On Tuesday 12 December, the House of Lords ‘Education for 11-16-year olds’ committee launched a report highlighting issues with secondary education in England and calling for urgent change. The report, titled ‘Requires improvement: urgent change for 11–16 education covers curriculum, assessment, and school performance measures. 

The British Science Association (BSA) submitted evidence to the inquiry in summer 2023 and were interested to see the committee’s call for a broader, more balanced curriculum.  

Our evidence submission contributed to two conclusions reached in the report:

  • There is too much content in the 11-to-16 curriculum, and this has a particular impact on students at Key Stage 3.
  • Secondary education must support young people to develop the knowledge, skills and agency they will need to live in a world affected by the impacts of climate change.

The evidence submission referenced two Future Forum reports. The first was our climate education work, in partnership with Professor Alison Anderson at the University of Plymouth. We found that students think the education they receive is too focused on passing exams and doesn’t provide them with the skills needed to tackle the climate crisis.

Most students also only receive teaching about climate change as part of GCSE science and geography courses which is likely causing inequality in climate literacy. What is taught tends to focus on the theory and effects of climate change rather than solutions.

Find out more about what young people think of climate change education

The BSA also included findings from another Future Forum report, supported by UNBOXED: Creativity in the UK, revealing that secondary school students think that the separation of STEM and Arts subjects within the education system is problematic. This approach, they say, forces them to follow either a ‘creative’ or ‘technical’ pathway which then continues in the careers advice they receive. Cross-curricular learning, enabling pupils to utilise “creative” and “technical” skills across subjects, should be a key principle in future curricula.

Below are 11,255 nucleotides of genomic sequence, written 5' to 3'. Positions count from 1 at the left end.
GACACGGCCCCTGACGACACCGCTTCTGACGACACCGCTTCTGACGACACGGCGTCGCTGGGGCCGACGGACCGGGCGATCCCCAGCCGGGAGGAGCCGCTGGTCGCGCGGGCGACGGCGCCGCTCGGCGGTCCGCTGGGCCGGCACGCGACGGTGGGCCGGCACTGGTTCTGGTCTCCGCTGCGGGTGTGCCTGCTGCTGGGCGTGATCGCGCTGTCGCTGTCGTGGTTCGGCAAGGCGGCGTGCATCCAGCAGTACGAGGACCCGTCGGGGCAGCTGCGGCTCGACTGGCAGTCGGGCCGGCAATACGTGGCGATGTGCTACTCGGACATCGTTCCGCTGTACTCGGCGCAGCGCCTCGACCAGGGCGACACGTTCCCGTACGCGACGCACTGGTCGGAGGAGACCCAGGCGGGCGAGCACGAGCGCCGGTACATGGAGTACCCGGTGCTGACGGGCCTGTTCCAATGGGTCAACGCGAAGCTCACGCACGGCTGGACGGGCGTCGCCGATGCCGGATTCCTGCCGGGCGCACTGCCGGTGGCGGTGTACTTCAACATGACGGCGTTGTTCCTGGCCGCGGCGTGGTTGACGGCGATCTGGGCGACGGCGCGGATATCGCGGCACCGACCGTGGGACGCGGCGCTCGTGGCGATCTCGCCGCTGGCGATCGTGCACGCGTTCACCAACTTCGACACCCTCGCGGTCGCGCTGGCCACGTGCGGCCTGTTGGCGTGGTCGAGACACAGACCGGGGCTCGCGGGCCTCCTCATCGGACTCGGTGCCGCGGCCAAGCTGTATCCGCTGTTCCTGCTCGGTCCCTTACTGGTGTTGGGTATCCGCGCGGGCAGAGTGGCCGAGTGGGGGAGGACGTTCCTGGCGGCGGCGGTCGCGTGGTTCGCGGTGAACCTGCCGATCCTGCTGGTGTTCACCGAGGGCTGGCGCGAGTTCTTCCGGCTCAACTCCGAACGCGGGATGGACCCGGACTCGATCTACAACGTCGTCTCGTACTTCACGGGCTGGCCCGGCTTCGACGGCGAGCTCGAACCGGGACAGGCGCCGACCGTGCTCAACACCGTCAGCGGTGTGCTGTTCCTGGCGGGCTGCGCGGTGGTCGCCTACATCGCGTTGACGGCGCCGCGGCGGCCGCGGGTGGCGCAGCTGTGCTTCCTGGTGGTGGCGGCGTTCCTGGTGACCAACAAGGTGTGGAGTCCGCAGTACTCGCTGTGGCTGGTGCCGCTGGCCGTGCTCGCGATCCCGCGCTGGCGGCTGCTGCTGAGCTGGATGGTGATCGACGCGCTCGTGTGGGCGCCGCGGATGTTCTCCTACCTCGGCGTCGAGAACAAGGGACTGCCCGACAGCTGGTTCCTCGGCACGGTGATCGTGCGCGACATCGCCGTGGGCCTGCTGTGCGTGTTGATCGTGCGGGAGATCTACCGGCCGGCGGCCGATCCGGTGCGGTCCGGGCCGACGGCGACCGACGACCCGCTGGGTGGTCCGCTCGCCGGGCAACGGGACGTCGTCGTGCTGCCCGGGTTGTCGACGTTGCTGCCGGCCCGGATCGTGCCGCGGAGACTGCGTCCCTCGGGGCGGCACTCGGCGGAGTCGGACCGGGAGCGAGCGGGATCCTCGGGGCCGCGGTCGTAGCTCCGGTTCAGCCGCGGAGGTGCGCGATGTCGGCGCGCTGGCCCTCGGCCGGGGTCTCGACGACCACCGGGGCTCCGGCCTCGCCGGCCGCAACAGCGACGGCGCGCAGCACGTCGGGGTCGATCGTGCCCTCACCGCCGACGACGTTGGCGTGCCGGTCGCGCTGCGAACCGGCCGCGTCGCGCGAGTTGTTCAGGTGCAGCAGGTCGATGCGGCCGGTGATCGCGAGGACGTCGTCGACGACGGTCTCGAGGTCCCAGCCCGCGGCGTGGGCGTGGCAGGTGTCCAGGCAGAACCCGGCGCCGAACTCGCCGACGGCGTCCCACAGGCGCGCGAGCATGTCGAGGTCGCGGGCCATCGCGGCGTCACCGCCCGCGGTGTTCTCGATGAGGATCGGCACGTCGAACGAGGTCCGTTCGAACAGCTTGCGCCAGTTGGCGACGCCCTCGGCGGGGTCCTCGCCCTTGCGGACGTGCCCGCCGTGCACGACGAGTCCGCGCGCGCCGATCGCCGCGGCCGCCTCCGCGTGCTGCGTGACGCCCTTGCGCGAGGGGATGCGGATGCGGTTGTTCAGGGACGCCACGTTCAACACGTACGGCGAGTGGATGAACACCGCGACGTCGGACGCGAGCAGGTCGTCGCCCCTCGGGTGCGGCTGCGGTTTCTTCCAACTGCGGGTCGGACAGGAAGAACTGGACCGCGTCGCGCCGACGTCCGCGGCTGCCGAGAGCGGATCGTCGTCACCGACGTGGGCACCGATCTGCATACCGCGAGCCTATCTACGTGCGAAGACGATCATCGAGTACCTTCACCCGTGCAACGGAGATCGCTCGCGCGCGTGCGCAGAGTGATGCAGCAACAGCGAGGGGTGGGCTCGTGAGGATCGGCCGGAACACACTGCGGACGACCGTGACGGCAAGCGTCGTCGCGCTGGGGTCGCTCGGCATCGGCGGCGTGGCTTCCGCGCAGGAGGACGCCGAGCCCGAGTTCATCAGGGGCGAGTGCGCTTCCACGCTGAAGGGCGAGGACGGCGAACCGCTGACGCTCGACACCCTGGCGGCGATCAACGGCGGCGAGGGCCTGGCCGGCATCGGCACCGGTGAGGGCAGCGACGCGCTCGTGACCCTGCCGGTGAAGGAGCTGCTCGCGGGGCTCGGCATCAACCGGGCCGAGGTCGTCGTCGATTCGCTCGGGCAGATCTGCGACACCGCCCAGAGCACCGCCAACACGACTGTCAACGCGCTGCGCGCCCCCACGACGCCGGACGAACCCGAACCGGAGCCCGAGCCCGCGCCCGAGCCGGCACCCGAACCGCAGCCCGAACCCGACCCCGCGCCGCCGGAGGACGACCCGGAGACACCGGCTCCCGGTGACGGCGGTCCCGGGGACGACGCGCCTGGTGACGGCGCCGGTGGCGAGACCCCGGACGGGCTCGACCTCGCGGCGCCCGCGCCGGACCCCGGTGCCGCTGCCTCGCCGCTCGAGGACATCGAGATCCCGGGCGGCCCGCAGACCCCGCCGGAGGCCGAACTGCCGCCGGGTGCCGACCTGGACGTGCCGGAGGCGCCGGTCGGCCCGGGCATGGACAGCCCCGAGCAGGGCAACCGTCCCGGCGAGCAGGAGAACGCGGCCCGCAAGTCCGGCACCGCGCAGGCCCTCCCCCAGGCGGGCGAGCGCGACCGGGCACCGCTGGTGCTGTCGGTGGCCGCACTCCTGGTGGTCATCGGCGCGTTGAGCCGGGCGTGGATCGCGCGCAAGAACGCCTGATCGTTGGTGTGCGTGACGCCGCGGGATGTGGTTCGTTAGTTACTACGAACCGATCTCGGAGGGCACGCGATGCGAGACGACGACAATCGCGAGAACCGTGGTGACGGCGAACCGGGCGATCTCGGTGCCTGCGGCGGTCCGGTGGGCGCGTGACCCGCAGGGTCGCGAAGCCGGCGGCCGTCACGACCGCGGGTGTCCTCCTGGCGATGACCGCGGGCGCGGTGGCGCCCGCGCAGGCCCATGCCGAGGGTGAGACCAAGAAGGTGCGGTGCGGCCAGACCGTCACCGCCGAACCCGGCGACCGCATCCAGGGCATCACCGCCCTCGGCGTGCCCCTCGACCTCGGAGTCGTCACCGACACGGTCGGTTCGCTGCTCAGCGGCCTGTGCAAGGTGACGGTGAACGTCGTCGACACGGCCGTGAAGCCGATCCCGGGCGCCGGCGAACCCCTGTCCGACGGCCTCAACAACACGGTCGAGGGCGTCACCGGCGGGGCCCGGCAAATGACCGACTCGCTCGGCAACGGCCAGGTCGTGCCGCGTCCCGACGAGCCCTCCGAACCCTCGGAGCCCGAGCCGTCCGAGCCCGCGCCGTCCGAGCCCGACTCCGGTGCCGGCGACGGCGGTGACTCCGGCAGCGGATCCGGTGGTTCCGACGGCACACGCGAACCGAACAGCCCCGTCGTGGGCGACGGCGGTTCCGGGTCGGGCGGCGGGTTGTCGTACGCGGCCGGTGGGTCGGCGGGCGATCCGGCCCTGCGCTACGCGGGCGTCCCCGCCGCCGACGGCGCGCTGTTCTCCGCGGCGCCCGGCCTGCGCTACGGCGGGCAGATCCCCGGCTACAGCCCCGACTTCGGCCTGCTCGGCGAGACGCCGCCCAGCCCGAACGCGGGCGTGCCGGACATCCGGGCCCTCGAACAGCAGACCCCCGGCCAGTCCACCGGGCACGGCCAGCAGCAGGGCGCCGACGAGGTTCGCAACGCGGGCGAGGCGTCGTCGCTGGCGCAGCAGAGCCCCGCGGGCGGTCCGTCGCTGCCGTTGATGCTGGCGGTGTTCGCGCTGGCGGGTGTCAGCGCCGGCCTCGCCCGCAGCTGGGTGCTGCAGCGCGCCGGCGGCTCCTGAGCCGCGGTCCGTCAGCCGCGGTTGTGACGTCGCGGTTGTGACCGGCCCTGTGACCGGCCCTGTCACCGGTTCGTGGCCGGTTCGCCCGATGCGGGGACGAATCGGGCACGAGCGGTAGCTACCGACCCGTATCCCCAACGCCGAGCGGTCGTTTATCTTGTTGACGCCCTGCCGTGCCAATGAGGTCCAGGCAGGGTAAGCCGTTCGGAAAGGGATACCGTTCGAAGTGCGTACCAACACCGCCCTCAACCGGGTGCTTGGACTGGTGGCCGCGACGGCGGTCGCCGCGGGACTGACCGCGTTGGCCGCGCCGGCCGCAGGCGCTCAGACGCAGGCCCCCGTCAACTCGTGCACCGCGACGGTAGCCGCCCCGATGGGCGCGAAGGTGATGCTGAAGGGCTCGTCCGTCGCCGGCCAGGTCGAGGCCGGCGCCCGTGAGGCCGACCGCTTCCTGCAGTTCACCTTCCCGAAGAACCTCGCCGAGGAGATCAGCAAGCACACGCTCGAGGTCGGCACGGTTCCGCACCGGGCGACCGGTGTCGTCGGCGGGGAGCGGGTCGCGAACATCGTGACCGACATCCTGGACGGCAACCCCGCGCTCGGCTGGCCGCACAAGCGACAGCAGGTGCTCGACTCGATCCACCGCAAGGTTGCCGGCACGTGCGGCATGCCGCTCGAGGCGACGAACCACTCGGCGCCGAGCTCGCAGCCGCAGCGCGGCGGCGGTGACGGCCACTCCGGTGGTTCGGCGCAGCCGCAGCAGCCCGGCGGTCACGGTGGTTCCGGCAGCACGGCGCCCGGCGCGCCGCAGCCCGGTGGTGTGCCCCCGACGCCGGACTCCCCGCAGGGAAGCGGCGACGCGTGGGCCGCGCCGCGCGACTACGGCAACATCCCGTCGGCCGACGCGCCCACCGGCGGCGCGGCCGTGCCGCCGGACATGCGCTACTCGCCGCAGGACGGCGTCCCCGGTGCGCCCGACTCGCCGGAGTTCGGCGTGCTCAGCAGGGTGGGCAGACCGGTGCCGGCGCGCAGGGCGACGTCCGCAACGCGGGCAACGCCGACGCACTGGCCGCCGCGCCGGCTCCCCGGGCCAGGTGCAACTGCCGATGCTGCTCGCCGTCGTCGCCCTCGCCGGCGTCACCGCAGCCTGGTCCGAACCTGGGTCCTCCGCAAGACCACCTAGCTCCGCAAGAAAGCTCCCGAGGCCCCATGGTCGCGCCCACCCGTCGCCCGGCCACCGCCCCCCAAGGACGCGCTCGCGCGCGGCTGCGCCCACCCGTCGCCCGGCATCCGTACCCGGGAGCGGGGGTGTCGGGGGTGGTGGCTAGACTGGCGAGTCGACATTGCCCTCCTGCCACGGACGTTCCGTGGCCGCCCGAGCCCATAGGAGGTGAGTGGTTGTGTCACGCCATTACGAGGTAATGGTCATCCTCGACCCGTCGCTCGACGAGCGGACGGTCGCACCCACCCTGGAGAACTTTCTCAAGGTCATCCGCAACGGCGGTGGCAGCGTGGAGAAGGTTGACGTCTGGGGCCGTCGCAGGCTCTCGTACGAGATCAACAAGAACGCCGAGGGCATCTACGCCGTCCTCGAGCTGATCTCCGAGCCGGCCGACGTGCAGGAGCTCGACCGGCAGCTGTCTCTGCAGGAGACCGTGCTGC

In addition to Future Forum, the BSA’s evidence covered the importance of project work, issues with the ‘dual route’ structure of GCSE science, and issues with the de-prioritisation of Key Stage 3 teaching caused by an overloaded GCSE curriculum.

We welcome the publication of the report and its calls for reform of secondary education in England.

Clio Heslop, Head of Policy, Partnerships & Impact at the BSA says:

“We are pleased to read the recommendations made in the latest report from the House of Lords ‘Education for 11-16 year olds’ committee.

“In particular, we advocate for a curriculum encouraging ‘a broader set of knowledge, skills and behaviours’. We are aware, from our own research, that young people aged 14 to 18 want their education on climate change to have relevance to their lives and empower them to tackle the issues they’ll face in their future careers.

"We welcome the report’s proposals to reduce the amount of content in the 11-16 curriculum and increase opportunities for young people to experience more practical, applied forms of learning that bring together both skills and knowledge.  

“We look forward to hearing the Government’s response to the report and to working with government and other stakeholders to ensure our science education system is inclusive, serves young people’s needs and equips them with the skills they need to thrive.”

Read the BSA’s evidence submission in full